Five Air Force pararescue jumpers were dispatched to an at-sea rescue mission this weekend after receiving a distress call for a U.K. mariner off the coast of Kenya.
The Warfighter Recovery Network, which helps find and treat isolated and injured personnel across vast distances, received an urgent request for aid Saturday on behalf of U.K. mariner Kevin Nixon, who was experiencing symptoms of a heart attack while onboard U.S. cargo ship Liberty Grace.
Combined Joint Task Force-Horn of Africa then deployed the five Air Force PJs aboard MV-22B Ospreys to rappel down to the ship and stabilize the patient.
Because the ship was 500 nautical miles east of Kenya in the Indian Ocean, a Marine Corps KC-130 tanker also had to provide aerial refueling for the Ospreys, which made this rescue even more noteworthy, according to a U.S. Africa Command press release.
“The tyranny of distance in Africa cannot be overstated, especially during life-threatening MEDEVAC situations,” said Maj. Gen. Gregory Anderson, AFRICOM’s director of operations, in the release. “While the primary mission of Warfighter Recover Network is to rescue our military personnel during operations in Africa, its robustness allows for unique missions like this.”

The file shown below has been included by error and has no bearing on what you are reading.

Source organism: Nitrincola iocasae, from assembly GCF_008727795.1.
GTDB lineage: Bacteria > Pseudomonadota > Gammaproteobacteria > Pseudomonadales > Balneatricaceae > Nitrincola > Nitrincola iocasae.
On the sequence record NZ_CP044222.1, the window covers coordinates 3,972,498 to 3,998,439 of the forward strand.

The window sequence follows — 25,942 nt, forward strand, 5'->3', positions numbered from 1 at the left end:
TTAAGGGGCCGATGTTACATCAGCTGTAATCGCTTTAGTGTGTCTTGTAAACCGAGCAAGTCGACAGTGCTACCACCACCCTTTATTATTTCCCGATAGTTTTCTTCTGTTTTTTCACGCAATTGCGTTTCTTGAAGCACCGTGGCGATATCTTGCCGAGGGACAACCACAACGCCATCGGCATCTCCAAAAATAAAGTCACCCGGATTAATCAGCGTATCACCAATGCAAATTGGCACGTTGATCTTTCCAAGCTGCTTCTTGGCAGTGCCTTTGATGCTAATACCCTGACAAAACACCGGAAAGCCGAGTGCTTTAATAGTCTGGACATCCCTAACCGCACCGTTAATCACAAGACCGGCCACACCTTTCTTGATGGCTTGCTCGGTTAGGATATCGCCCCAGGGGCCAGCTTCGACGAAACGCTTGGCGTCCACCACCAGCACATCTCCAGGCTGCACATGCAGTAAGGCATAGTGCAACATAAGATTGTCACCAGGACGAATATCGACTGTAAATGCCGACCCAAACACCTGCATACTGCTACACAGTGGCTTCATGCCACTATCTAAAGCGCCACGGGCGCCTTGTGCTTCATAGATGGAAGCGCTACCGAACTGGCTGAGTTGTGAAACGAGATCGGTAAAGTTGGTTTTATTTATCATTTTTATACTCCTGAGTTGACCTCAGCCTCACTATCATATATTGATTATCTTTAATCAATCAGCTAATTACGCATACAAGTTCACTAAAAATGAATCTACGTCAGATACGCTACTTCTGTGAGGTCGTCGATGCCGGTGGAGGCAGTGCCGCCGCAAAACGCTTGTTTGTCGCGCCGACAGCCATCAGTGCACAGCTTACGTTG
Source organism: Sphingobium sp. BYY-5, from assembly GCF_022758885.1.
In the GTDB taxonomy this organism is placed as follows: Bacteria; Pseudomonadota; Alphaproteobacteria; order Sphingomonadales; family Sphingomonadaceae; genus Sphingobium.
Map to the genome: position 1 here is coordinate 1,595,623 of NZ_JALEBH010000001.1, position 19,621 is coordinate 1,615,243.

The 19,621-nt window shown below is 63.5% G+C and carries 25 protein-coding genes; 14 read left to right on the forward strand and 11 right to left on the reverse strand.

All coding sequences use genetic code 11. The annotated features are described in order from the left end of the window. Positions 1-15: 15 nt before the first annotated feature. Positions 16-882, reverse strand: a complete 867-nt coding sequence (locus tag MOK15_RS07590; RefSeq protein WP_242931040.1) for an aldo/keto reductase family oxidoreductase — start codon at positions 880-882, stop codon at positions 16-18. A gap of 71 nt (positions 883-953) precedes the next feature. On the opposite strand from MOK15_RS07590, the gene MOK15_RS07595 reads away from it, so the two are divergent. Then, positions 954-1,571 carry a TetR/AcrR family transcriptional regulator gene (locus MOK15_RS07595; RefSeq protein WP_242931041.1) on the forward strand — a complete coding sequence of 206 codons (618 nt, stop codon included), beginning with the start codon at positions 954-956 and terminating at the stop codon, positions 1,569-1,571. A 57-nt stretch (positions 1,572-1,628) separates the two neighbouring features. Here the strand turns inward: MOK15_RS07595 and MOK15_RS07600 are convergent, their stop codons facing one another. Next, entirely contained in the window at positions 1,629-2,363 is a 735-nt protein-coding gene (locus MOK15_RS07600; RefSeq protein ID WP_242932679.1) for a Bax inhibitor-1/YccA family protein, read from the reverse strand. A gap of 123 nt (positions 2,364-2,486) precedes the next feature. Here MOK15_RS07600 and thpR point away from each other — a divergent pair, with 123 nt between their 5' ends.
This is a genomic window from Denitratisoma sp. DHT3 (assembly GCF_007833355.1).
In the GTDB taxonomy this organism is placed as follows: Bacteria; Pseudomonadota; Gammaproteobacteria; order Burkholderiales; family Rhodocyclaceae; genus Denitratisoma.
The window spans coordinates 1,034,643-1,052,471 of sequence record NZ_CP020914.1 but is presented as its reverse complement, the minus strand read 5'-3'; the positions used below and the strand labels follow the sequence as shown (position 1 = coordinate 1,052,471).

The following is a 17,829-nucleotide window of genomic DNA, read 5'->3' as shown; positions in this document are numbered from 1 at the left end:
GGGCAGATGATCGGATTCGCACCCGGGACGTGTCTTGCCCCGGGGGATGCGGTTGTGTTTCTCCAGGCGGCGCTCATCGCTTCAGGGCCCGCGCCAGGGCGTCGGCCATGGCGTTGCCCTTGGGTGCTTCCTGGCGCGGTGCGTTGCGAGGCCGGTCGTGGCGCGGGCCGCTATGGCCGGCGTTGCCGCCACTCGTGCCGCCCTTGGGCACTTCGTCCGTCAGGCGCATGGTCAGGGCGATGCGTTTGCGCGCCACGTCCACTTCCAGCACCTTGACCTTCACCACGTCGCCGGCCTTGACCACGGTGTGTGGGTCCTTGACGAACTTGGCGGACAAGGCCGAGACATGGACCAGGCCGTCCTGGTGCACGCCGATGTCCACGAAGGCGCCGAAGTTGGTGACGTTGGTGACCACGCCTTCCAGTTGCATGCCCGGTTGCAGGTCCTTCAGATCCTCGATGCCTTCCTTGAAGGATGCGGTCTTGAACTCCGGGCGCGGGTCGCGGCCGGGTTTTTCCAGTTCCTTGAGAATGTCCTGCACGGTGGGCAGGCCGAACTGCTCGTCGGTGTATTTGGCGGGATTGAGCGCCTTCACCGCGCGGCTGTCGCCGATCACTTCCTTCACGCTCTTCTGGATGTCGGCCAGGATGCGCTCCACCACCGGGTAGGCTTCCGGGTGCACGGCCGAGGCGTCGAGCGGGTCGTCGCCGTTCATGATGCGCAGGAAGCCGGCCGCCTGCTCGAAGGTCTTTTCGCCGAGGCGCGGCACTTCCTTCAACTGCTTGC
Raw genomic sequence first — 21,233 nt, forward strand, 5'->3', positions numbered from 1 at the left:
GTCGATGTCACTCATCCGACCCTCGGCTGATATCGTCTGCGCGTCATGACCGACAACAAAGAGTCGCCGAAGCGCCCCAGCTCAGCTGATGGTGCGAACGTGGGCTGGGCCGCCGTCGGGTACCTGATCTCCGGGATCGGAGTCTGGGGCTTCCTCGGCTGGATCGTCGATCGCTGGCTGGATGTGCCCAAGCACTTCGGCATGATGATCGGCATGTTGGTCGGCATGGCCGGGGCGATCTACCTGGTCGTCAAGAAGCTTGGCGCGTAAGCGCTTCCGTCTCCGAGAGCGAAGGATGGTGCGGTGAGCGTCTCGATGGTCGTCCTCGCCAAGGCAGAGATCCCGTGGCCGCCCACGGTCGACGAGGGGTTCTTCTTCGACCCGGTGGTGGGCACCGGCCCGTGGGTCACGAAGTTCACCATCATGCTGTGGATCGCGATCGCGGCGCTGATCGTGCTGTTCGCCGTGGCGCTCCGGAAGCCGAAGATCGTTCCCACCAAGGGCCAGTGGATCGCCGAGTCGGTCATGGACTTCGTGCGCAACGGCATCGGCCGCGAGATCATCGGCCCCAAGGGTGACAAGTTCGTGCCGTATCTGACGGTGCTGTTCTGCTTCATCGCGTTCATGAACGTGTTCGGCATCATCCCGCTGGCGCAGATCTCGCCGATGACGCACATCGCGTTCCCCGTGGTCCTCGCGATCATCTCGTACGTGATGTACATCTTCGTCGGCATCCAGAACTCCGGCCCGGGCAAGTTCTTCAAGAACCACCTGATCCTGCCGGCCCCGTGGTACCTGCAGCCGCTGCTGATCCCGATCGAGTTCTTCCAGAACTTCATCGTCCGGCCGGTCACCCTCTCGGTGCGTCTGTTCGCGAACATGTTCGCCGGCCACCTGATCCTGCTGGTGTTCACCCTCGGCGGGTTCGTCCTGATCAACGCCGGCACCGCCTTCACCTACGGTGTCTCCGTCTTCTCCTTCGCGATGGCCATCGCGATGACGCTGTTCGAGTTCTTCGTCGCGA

The PJs stayed on board the cargo vessel overnight while it maneuvered to within 150 nautical miles of Manda Bay Airfield, in Kenya.
The patient was then transported to the airfield on a Super Puma helicopter and later transferred to a medical center in Nairobi, Air Force Master Sgt. Trevor Clark, 82nd Expeditionary Rescue Squadron, said in the press release.
“The patient is doing well and I am so proud of my team for their part,” Clark said.
According to the press release, AFRICOM has made multiple improvements over the past few years to its Warfighter Recovery Network. Those changes include increased air capacity, multi-ship point-of-incidence response and adding additional medical and surgical capabilities that enable the recovery and treatment of personnel across long distances.
“This mission is exactly why we always train,” Clark said. “It demonstrated how the Warfighter Recovery Network can come together and save a life in the most remote places, when needed most.”